The first day I mainly got settled into the hotel and planned what I was going to do the rest of the week. I walked around the area and bought a 24 hour bus tour ticket. The second day I used the bus pass to scope out different areas. While walking around Trafalgar square a woman asked me if I’d take a picture of her & her husband. I said sure & while I was doing that I got dropped on by a pigeon. I took that very personally; I mean I was just trying to be nice.

My real adventure began on my third day in London. It was really cold out so I decided to take ‘The Romantic England Tour’. It was a tour of Oxford and Stratford-upon-Avon. Oxford is really a world all its own. There are thirty seven separate colleges in Oxford University. It is the oldest English speaking university in the world, there has been an educational institution in Oxford since 1096 and many of the present day buildings date back that far. Lewis Carroll, the author of ‘Alice in Wonderland’; C. S. Lewis, author of ‘The Chronicles of Narnia’ and J. R. R. Tolkien author of ‘The Lord of the Rings’ all went to Oxford at the same time. They would meet at a pub called ‘The Eagle and Child’ I ate lunch there & had a wonderful time imagining the three of them sitting at a table and fantasizing about alternate realities and worlds.

Our next stop was Stratford-Upon-Avon, Shakespeare’s home. I didn’t realize until this trip that Shakespeare’s wife Anne Hathaway was eight years older than him. They separated after Shakespeare got older and our guide said there isn’t any documentation about him having lovers but she felt the fact of their age difference and their separation gave a little credence to the movie ‘Shakespeare in Love’. It’s a lovely thought anyway. The town itself was awe inspiring because so much is still like it was in the 1500′s. There are also little groups discussing Shakespeare’s life and works going on in every gathering place.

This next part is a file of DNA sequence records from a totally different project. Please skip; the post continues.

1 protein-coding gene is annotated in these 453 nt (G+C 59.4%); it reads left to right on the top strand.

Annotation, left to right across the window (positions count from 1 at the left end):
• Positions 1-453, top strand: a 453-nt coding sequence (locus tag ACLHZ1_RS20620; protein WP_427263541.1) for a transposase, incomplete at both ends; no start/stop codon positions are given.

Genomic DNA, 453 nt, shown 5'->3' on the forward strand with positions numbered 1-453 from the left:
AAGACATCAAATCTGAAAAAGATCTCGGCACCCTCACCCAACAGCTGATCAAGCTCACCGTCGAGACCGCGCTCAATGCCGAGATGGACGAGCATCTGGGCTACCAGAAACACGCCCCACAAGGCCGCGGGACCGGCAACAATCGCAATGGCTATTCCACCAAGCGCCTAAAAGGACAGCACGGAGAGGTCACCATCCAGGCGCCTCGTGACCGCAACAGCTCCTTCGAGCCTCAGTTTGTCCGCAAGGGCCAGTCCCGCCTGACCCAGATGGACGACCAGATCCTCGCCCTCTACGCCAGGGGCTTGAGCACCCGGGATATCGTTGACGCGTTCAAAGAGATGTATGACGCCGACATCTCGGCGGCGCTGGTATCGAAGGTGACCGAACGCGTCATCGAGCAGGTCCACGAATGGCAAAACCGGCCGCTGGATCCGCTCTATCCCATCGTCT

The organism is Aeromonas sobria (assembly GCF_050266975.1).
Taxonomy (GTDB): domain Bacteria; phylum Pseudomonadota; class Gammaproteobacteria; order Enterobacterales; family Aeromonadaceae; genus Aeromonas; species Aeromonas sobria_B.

On the drive back to London we drove through the Cotswold’s which was beautiful. You wouldn’t believe the rolling hills with flowers and trees. There are also structures dating back to the Roman occupation and some wonderful castles and buildings.

March 27th was another great day. I took a tour called ‘The Living History Tour’. Of course as a former history teacher this fascinated me. We first went to Leeds Castle in Kent, which is described as the ‘loveliest castle in the world’. It’s in the middle of a lake! It really is pretty but I’ve taken so many walks through castles that I decided to spend most of my time at Fairfax Hall and courtyard across from the castle. It was really interesting and entertaining. There were people dressed like they must have been 5 and 6 hundred years ago performing little plays and carrying on jobs like they would have centuries ago.

We got to visit Rochester upon Medway. The Romans build a settlement on the Medway in AD 43, a thousand years later the Normans arrived and built a castle and a cathedral. Rochester was immortalized in the works of Charles Dickens and the atmosphere is still so rich in history it’s absolutely fascinating. I was able to let my imagination run free and visualize what it was like when the Romans and Normans were there and during the time of Dickens.

From Rochester we traveled to Canterbury. You wouldn’t believe the Canterbury Cathedral; it is so grand and beautiful. It overwhelms you to walk around inside and imagine Thomas Becket, the Archbishop of Canterbury, being killed there. There is also a wonderful Chaucer museum in Canterbury where there are little role-plays being put on based on Chaucer’s stories. It is awe inspiring to walk around this area and just soak up the history, energy and thoughts of the people that have lived and died in this wonderful city.

It was pretty late by the time we got back to London, so I grabbed a quick dinner and went back to the hotel.